Jes Hathaway is the editor in chief of National Fisherman magazine and NationalFisherman.com.
Written by Jes Hathaway
Tuesday, 18 March 2014
Icy winter winds were whipping through the Northeast yesterday as I walked the show floor in Boston at Seafood Expo North America. So I was delighted to indulge in the classic summer treat of a fresh lobster roll made with Shucks of Maine flash-frozen lobster. The company, owned by John Hathaway (no relation), had on display an impressive array of retail and wholesale products featuring Maine's signature seafood.
I'm happy to report that the roll looked and tasted like fresh summer lobster. This could be the start of a marketing revolution for Maine lobster, which has been hampered by unpredictable prices as a result of the challenges of a predominantly live-product market. What doesn't go to restaurant and fishmonger lobster tanks once was shipped almost exclusively to Canada for processing. Hathaway is one of a few entrepreneurs determined to bring that industry back to Maine. Last year he processed about 4 million pounds and hopes to best that in 2014. So far, it sure tastes like a success.
A few hours before I found myself on the show floor, I kicked off the morning with the Center for Sustainable Fisheries board of directors — Dr. Brian Rothschild, former New Bedford Mayor Scott Lang and former Congressman Barney Frank — as we led our second national conference on the reauthorization of the Magnuson-Stevens Act. Many fishing communities across the country are desperate for some flexibility in the arbitrary rebuilding time lines and a commitment to improving science-based management. (See Melissa Wood's piece, "Flexibility a must for Magnuson.")
In the afternoon, Massachusetts' Senate Minority Leader Bruce Tarr (R-Gloucester) spoke to a National Seafood Marketing Coalition meeting about a bill he's sponsoring to start an industry-funded marketing coalition that would promote seafood harvested in the commonwealth. Though the coalition would promote all types of seafood (including wild and farmed product), the fund was largely inspired by the drastic quota cuts that have affected the state's groundfish fleets.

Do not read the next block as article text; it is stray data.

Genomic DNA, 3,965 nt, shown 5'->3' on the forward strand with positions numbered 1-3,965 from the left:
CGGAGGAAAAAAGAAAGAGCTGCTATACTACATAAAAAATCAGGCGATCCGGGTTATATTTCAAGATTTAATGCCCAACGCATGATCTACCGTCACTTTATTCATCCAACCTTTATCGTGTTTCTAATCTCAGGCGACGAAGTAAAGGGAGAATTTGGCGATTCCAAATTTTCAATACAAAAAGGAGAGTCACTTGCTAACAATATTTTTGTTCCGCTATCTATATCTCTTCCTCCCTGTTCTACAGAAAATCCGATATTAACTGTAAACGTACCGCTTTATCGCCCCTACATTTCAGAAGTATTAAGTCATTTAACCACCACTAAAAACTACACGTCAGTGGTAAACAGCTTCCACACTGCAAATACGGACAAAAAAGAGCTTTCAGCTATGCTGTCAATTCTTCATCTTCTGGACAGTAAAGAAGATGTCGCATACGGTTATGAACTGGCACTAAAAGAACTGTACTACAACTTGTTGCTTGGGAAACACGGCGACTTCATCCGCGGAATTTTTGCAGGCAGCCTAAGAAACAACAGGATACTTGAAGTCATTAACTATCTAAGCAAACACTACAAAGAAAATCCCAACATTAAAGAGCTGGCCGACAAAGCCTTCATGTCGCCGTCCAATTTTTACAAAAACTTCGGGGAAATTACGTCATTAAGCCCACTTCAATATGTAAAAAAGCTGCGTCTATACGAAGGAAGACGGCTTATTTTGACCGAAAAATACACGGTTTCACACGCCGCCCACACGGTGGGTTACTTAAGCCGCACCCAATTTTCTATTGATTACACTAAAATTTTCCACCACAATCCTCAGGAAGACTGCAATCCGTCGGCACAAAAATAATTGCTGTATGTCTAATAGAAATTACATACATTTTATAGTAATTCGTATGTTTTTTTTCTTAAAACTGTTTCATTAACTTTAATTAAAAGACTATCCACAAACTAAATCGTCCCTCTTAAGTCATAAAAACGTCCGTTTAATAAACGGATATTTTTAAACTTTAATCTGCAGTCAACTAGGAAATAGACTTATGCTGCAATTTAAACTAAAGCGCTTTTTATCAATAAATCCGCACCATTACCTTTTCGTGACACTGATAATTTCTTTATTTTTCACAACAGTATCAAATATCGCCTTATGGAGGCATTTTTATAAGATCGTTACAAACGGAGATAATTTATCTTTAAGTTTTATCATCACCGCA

"No one can survive with a 77 percent reduction in the volume of their product," said Tarr.
On Sunday evening the Commercial Fishermen for Bristol Bay hosted a reception during which Bristol Bay Regional Seafood Development Association Executive Director Bob Waldrop announced that he's stepping down after more than eight years of service to the association.
What's next for Maine lobster, Magnuson, Massachusetts and Bristol Bay? Stay tuned.
In the meantime, enjoy this image of pure summer goodness.
Photos: Shucks of Maine lobster products; Jessica Hathaway
NMFS recently released a draft action plan for fish discard and release mortality science, creating a list of actions that they hope can better inform fisheries.
We know that fishermen have to deal with bycatch by discarding or releasing unwanted catch overboard, but there is a data gap regarding how those fish survive.Read more...
A new study has identified a set of features common to all ocean ecosystems that provide a visual diagnosis of the health of the underwater environment coastal communities rely on.
Together, the features detail cumulative effects of threats -- such as overfishing, pollution, and invasive species, allowing responders to act faster to increase ocean resiliency and sustainability.Read more...